This is a valid concern of anyone considering to buy an electric pickup truck, “How long am I going to have to wait for this thing to charge?” Fortunately with battery technology coming a long ways with electric cars, now as electric trucks are coming on the scene, their charge times are much more efficient.
Most of the electric trucks can be charged enough overnight – about 10 hours using Level 2 charging to be able to use the truck to go about your business during the day.
In most cases this will charge the batteries enough to drive about 300 miles before needing another charge. There are always exceptions but this is about average and pretty common. For those times when you need an extra charge there are always fast charges available that can provide a boost to get you where you need to go within minutes to one or two hours.
Difference between “fast” Level 1 Charging and “slow” Level 2 Charging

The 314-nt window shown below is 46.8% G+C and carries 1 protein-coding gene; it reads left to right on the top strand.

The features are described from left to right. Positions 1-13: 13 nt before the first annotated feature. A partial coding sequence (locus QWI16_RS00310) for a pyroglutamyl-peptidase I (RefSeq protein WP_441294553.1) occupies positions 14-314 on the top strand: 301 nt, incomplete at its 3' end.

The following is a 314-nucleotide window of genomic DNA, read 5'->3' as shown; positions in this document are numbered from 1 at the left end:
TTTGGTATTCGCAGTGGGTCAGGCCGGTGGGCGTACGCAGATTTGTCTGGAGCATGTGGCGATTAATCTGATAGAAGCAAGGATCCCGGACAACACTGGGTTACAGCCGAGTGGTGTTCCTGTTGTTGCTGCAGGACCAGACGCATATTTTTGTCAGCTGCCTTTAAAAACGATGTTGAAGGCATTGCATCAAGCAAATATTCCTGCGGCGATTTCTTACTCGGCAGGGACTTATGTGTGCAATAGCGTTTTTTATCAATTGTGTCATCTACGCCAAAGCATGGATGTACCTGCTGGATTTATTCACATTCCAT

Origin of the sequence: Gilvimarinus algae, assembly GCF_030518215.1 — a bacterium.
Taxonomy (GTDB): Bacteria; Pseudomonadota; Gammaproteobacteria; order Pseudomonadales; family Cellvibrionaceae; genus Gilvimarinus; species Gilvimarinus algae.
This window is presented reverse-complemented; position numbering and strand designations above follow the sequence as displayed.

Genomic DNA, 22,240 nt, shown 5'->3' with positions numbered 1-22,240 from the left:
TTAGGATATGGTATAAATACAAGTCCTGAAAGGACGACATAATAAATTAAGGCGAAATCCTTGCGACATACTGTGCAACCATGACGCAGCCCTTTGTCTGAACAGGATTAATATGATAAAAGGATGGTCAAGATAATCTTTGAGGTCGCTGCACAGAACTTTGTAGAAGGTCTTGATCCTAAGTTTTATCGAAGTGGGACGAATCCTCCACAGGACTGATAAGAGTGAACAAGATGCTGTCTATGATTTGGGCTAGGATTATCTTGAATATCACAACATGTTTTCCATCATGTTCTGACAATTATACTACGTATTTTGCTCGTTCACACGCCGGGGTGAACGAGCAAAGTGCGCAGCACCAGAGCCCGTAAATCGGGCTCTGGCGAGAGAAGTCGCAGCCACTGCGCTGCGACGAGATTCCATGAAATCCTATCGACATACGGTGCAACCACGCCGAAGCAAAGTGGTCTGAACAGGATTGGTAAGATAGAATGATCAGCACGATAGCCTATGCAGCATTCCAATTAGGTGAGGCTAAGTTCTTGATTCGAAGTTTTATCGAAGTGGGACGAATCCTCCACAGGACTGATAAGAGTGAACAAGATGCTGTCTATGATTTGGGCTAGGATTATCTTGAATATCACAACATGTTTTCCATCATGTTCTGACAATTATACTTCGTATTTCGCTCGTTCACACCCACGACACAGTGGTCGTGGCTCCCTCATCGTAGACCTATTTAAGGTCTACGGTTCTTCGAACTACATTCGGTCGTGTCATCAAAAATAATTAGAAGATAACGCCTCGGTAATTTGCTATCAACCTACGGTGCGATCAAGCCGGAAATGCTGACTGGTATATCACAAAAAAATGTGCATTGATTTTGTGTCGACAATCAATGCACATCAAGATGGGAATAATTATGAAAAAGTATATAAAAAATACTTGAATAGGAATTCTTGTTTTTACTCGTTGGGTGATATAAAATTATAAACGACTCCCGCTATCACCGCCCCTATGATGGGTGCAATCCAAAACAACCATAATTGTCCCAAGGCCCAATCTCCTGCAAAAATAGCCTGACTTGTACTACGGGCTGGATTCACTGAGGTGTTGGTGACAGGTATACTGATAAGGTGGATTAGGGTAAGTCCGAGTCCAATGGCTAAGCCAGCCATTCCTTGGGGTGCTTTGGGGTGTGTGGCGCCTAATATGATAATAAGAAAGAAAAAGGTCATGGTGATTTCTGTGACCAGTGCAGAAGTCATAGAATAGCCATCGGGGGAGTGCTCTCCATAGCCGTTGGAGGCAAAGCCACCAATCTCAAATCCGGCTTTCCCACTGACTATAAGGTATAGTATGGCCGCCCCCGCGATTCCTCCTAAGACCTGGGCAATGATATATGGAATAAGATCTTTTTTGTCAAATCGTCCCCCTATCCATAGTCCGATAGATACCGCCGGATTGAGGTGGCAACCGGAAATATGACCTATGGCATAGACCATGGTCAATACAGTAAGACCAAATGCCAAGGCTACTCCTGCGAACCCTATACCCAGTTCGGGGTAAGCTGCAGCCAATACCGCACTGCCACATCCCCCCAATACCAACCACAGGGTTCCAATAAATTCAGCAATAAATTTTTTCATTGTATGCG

With the electric vehicle charging stations infrastructure becoming more main stream, the transportation department is jumping onboard and developing plans for electric charging station power infrastructure to allow enough juice for all to be able to charge in 30 minutes or less.
Just like it sounds, the “slow” Charge, most commonly called Level 1 or 2 Charging takes a long time, from 8 and up to 21 hours. But the nice thing is this is considered the “healthy” way to charge the batteries.
Fast charging is great when you really need to use the truck and don’t have much time to leave it charging. DC power charging will do the job, but it’s like having a quick burger or a hot dog, it gets you fed but it’s not very good for you.
Level 1 or 2 Charging (Good)